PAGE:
• Remember, loose items in the car can be dangerous in a crash or just a sudden stop. Keep loose items in the trunk, a console or under a cargo net.

• Be sure children are secure in the proper car seats. Each year, more than 1,000 kids die and 170,000 are injured in car crashes—but giving them the proper protection will help keep them safe.

Following these best practice recommendations will ensure your children are as safe as possible on the road:

First, remember that the backseat is the safest place for all kids under 13. Toddlers should be kept in rear-facing seats for as long as possible, until reaching the height or weight limits of the car seat, typically around age 2. Children who have outgrown the harnesses on their forward-facing car seats can use a booster seat to help position them so the lap/shoulder belt fits properly across their hips and upper thighs and across their chest and collarbone. The American Academy of Pediatrics says children should remain in a booster seat until they have reached 4'9" in height, which is typically between ages 8 and 12. A child is ready to move from a booster seat to a lap/shoulder belt if the following criteria are met:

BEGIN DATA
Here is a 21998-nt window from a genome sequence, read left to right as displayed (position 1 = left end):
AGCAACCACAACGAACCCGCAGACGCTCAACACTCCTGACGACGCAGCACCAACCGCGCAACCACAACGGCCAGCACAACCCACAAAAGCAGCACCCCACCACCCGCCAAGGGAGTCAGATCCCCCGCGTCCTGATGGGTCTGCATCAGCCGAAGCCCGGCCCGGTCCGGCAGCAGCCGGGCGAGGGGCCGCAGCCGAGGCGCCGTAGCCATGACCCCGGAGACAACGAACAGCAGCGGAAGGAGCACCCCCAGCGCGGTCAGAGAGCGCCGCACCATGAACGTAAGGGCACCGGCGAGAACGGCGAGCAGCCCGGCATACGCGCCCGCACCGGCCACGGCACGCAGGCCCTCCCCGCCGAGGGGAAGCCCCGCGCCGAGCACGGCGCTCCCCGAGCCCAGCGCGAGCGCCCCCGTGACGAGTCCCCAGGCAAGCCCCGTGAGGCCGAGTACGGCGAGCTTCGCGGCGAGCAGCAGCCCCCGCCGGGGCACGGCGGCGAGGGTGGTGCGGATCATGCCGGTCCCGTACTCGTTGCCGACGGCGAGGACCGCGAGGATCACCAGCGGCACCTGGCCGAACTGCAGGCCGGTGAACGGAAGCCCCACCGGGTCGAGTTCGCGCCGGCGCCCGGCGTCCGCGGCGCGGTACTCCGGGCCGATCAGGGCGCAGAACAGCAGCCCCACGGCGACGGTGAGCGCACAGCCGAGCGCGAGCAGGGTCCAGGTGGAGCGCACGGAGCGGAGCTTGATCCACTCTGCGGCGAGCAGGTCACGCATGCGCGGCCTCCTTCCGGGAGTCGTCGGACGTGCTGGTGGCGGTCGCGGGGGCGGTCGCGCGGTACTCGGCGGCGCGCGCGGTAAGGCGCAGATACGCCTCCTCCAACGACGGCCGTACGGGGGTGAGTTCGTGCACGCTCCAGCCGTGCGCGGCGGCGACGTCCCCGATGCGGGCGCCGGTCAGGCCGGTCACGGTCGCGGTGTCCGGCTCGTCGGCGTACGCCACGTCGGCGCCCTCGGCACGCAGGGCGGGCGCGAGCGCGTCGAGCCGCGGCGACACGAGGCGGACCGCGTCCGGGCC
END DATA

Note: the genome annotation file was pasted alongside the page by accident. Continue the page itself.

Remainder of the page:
• The child can sit all the way back against the vehicle seat;

• The child's knees can bend comfortably at the edge of the vehicle seat;

• The lap/shoulder belt crosses the child's shoulder between the neck and arm and the lap belt remains low across the thighs and hips;

• And, the child can remain in this position for the duration of the ride.

Before heading out on your trip, be sure that your child's car seat is installed properly. According to the National Highway Traffic Safety Administration, three out of four car seats are incorrectly installed. It's important to read the owner's manual for both the vehicle and the car seat before attempting the installation. Fortunately, Certified Child Passenger Safety Technicians are available to advise you. You can find them through an AAA office, by calling (866) SEAT-CHECK or by visiting www.seatcheck.org. Another way to protect children all over the country, the experts at AAA say, is to strengthen child passenger safety laws. Learn more at www.SafeSeats4Kids.AAA.com.

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Helping Your Car Keep Cool In Warmer Weather

(NAPSI)—Whether it's a vacation road trip or your daily commute to work, when the temperatures climb higher on the outside, things are also heating up under the hood of your car.

Fortunately, there are several preventative steps you can take to keep your engine running cool. Here are some tips that can help to keep you on the road to safety and convenience.